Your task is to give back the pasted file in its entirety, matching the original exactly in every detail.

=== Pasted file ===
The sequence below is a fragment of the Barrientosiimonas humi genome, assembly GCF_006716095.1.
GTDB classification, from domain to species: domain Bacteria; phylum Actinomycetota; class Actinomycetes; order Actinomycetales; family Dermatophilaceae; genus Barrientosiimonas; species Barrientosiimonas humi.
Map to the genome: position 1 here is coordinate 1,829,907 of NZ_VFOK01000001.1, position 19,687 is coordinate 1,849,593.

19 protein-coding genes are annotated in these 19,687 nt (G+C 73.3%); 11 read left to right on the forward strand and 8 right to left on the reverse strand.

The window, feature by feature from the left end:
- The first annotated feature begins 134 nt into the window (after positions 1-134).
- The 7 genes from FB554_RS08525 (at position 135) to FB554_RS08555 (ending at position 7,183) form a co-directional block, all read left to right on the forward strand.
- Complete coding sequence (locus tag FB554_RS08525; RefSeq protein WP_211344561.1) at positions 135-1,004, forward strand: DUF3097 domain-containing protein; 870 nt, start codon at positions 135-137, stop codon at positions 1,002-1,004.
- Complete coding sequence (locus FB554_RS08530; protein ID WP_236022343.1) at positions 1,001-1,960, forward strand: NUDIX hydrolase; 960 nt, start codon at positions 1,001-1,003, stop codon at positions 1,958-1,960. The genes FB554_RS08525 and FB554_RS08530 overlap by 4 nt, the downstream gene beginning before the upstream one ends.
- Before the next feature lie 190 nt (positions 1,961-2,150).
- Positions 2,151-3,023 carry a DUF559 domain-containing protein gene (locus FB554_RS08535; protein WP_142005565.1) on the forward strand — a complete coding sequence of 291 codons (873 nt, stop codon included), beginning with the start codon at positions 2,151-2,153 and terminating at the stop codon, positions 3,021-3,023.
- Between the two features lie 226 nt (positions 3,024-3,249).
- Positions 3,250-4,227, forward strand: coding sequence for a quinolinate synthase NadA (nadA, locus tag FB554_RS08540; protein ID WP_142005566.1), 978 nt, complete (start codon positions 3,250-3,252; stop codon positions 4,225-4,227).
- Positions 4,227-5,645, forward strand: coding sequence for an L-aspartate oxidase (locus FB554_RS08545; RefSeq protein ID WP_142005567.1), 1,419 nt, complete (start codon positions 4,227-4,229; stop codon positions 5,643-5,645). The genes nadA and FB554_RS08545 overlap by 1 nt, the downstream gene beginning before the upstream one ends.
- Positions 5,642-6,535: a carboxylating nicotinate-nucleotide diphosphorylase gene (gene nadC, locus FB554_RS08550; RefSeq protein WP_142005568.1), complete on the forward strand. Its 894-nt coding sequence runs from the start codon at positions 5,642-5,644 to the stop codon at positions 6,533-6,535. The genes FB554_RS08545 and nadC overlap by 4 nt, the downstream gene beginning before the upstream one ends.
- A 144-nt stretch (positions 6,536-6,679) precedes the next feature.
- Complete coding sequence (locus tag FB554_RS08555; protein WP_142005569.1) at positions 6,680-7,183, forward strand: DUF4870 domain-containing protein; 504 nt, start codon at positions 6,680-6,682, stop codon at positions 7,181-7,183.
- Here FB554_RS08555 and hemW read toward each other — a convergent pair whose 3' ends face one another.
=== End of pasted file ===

The sequence below is a fragment of the Barrientosiimonas humi genome, assembly GCF_006716095.1.
GTDB classification, from domain to species: domain Bacteria; phylum Actinomycetota; class Actinomycetes; order Actinomycetales; family Dermatophilaceae; genus Barrientosiimonas; species Barrientosiimonas humi.
Map to the genome: position 1 here is coordinate 1,829,907 of NZ_VFOK01000001.1, position 19,687 is coordinate 1,849,593.

19 protein-coding genes are annotated in these 19,687 nt (G+C 73.3%); 11 read left to right on the forward strand and 8 right to left on the reverse strand.

The window, feature by feature from the left end:
- The first annotated feature begins 134 nt into the window (after positions 1-134).
- The 7 genes from FB554_RS08525 (at position 135) to FB554_RS08555 (ending at position 7,183) form a co-directional block, all read left to right on the forward strand.
- Complete coding sequence (locus tag FB554_RS08525; RefSeq protein WP_211344561.1) at positions 135-1,004, forward strand: DUF3097 domain-containing protein; 870 nt, start codon at positions 135-137, stop codon at positions 1,002-1,004.
- Complete coding sequence (locus FB554_RS08530; protein ID WP_236022343.1) at positions 1,001-1,960, forward strand: NUDIX hydrolase; 960 nt, start codon at positions 1,001-1,003, stop codon at positions 1,958-1,960. The genes FB554_RS08525 and FB554_RS08530 overlap by 4 nt, the downstream gene beginning before the upstream one ends.
- Before the next feature lie 190 nt (positions 1,961-2,150).
- Positions 2,151-3,023 carry a DUF559 domain-containing protein gene (locus FB554_RS08535; protein WP_142005565.1) on the forward strand — a complete coding sequence of 291 codons (873 nt, stop codon included), beginning with the start codon at positions 2,151-2,153 and terminating at the stop codon, positions 3,021-3,023.
- Between the two features lie 226 nt (positions 3,024-3,249).
- Positions 3,250-4,227, forward strand: coding sequence for a quinolinate synthase NadA (nadA, locus tag FB554_RS08540; protein ID WP_142005566.1), 978 nt, complete (start codon positions 3,250-3,252; stop codon positions 4,225-4,227).
- Positions 4,227-5,645, forward strand: coding sequence for an L-aspartate oxidase (locus FB554_RS08545; RefSeq protein ID WP_142005567.1), 1,419 nt, complete (start codon positions 4,227-4,229; stop codon positions 5,643-5,645). The genes nadA and FB554_RS08545 overlap by 1 nt, the downstream gene beginning before the upstream one ends.
- Positions 5,642-6,535: a carboxylating nicotinate-nucleotide diphosphorylase gene (gene nadC, locus FB554_RS08550; RefSeq protein WP_142005568.1), complete on the forward strand. Its 894-nt coding sequence runs from the start codon at positions 5,642-5,644 to the stop codon at positions 6,533-6,535. The genes FB554_RS08545 and nadC overlap by 4 nt, the downstream gene beginning before the upstream one ends.
- A 144-nt stretch (positions 6,536-6,679) precedes the next feature.
- Complete coding sequence (locus tag FB554_RS08555; protein WP_142005569.1) at positions 6,680-7,183, forward strand: DUF4870 domain-containing protein; 504 nt, start codon at positions 6,680-6,682, stop codon at positions 7,181-7,183.
- Here FB554_RS08555 and hemW read toward each other — a convergent pair whose 3' ends face one another.